Dolce&Gabbana offered a handful of men's looks on its SS19 women's runway show as accompaniment and to bring home the idea of family, the ethos the Italian design duo have pushed for the past few seasons. And why not? Because family is clearly just an Italian construct.



RUNWAY: Dolce&Gabbana SS19

Set in an old theatre atop Montmartre in Paris, Alessandro Michele's latest collection for Gucci had a sense of depravity, maybe from the ill-fitting Gucci-fied briefs or the leather jockstrap affixed over the opening men's look. Regardless, it was like these clothes had the hauntings of the same sort of 70s wild nightlife that this theatre saw when Lagerfeld, Saint Laurent and more used to frequent it in that decade. There were the requisite pattern-heavy, gender-fluid designs while the iconic Gucci motif appeared in various tones on a flared suit, almost in defiant protest that seems to be gaining momentum in menswear: no more labeling. Who'll win that fight is yet to be seen but Michele, as always, puts up a strong case for why his signature branding.



RUNWAY: Gucci SS19

A new design team at Salvatore Ferragamo, with men's headed by Guillaume Meilland, offered a different take on the Ferragamo aesthetic. Since going public, the Ferragamo house has undergone lots of change, thanks in part to its infusion of principal from the stock offering but also from the change in aesthetics due to the design team turnover. Here, Meilland makes his debut with ultra wide proportions, utilizing the house's signature leathers on pants, outerwear and, of course, footwear. The collection trended more in the beige-scale while a flora printed shirt broke up the monochromatic looks. It was a decent effort with sellable items, save for the odd leather overalls.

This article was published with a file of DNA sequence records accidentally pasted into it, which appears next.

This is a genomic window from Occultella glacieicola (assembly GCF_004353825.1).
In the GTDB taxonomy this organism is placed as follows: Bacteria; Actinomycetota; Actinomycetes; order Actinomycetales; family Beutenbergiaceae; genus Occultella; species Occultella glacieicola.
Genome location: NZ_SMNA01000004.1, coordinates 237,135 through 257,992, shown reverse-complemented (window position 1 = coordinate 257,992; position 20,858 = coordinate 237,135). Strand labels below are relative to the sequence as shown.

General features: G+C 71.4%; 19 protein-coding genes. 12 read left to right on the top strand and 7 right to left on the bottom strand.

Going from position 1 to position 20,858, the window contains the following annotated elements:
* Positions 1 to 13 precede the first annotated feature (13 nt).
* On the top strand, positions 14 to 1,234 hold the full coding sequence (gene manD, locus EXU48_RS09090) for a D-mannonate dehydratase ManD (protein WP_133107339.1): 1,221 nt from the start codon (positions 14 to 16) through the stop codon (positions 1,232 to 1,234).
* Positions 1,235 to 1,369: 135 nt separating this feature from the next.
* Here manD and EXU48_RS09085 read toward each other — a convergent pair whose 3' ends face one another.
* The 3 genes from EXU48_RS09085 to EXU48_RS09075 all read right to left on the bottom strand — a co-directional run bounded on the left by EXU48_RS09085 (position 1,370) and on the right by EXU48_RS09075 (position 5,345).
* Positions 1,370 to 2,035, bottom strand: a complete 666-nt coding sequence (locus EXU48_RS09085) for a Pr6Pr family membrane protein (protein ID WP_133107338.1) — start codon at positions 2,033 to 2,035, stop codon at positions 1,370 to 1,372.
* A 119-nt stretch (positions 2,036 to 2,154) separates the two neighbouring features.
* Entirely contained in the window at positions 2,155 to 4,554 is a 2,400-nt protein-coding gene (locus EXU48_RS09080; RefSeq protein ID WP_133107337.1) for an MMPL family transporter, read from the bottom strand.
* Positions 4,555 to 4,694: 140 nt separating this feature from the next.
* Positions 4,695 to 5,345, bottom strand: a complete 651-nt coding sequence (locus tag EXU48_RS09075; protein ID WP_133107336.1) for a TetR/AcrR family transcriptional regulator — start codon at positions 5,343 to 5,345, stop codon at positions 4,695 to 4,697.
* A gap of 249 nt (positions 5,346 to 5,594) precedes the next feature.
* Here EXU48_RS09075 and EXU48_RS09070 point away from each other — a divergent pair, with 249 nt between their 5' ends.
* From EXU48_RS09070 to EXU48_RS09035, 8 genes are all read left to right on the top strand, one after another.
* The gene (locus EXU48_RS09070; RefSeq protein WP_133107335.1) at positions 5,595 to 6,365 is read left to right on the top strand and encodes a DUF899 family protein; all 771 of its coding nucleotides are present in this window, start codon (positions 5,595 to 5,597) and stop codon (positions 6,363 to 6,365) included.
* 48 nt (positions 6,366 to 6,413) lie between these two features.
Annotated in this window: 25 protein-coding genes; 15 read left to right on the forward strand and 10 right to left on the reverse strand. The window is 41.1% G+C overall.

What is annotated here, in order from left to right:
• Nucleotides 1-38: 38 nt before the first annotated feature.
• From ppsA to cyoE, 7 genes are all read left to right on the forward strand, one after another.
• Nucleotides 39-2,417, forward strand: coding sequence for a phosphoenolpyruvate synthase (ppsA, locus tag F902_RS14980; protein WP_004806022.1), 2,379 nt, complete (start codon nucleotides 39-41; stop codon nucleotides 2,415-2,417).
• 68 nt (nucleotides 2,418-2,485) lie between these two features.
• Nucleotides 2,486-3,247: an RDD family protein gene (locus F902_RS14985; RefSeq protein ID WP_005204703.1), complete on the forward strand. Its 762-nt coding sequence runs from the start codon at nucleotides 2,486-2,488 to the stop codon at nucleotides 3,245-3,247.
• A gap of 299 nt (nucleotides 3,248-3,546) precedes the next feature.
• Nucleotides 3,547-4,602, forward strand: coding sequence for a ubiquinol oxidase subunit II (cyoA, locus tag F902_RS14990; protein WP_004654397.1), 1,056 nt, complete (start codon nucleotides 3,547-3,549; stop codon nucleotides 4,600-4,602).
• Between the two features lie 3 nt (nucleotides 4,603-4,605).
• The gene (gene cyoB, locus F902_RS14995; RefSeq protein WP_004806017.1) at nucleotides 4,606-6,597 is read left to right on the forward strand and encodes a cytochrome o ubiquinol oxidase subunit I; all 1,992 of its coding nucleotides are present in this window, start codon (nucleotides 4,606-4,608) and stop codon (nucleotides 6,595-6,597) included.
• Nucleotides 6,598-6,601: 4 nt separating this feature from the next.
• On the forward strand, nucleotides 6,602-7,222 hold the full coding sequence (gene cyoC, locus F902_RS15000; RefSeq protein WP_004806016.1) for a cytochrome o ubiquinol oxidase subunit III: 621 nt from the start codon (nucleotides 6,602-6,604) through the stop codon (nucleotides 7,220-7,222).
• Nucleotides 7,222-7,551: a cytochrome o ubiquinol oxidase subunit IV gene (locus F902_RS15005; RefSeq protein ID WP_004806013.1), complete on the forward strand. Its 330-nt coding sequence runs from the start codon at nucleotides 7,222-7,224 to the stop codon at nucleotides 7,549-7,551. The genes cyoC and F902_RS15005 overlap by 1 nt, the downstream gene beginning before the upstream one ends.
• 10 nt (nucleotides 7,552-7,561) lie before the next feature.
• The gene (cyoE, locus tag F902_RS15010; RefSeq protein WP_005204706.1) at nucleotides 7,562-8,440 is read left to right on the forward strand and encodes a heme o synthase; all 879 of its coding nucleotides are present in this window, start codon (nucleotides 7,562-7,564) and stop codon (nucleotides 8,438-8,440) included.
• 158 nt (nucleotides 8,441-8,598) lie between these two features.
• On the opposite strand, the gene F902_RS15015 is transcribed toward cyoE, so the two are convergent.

RUNWAY: Salvatore Ferragamo SS19

Philipp Plein's high gloss collection are rarely considered high concept collections but they appeal to the millennial, do-it-for-the-'gram crowd, as evidenced here and with virtually every one of his collections.



RUNWAY: Philipp Plein SS19

Ermanno Scervino's eponymous collection offered a handful of men's looks during his SS19 runway show. The few men's looks included glistening knits, fitted trousers hitting just above the ankle and a strong sense of Italian masculinity, almost predictably so.



RUNWAY: Ermanno Scervino SS19

Giorgio Armani rackets up the sex appeal in his SS19 collection for Emporio Armani, featuring soft jackets without a shirt or tee underneath, zip-up shirts exposing one's abs, and even a glitzy evening look of short shorts with a signature Armani jacket. While the incremental changes at Armani are slow, little touches such as these make a seismic impact.



RUNWAY: Emporio Armani SS19

Tod's offered pared back luxury for its SS19 menswear offerings. The label doubled down on its animal-hide offerings with suede safari jackets and of course its famous loafers.



RUNWAY: Tod's SS19

Moncler taps Fragment's Hiroshi Fujiwara to create a sporty and youthful SS19 collection as part of its second season of individual designer collaborations. There is a strong retro vibe in the cuts and pattern use but made modern with denim, plasticized fabrics and more



RUNWAY: Moncler x Fragment SS19

Since the Gamme Bleu and Gamme Rouge collaborations are kaput, Moncler's new strategy to give several different designers free reign on a collaboration is an interesting one. Craig Green's iteration starts off monochromatic with his signature dramatic showpieces but turns into a kaleidoscope of colors and geometric patterns, of which are infinitely stronger than the monochromatic looks.



RUNWAY: Moncler x Craig Green SS19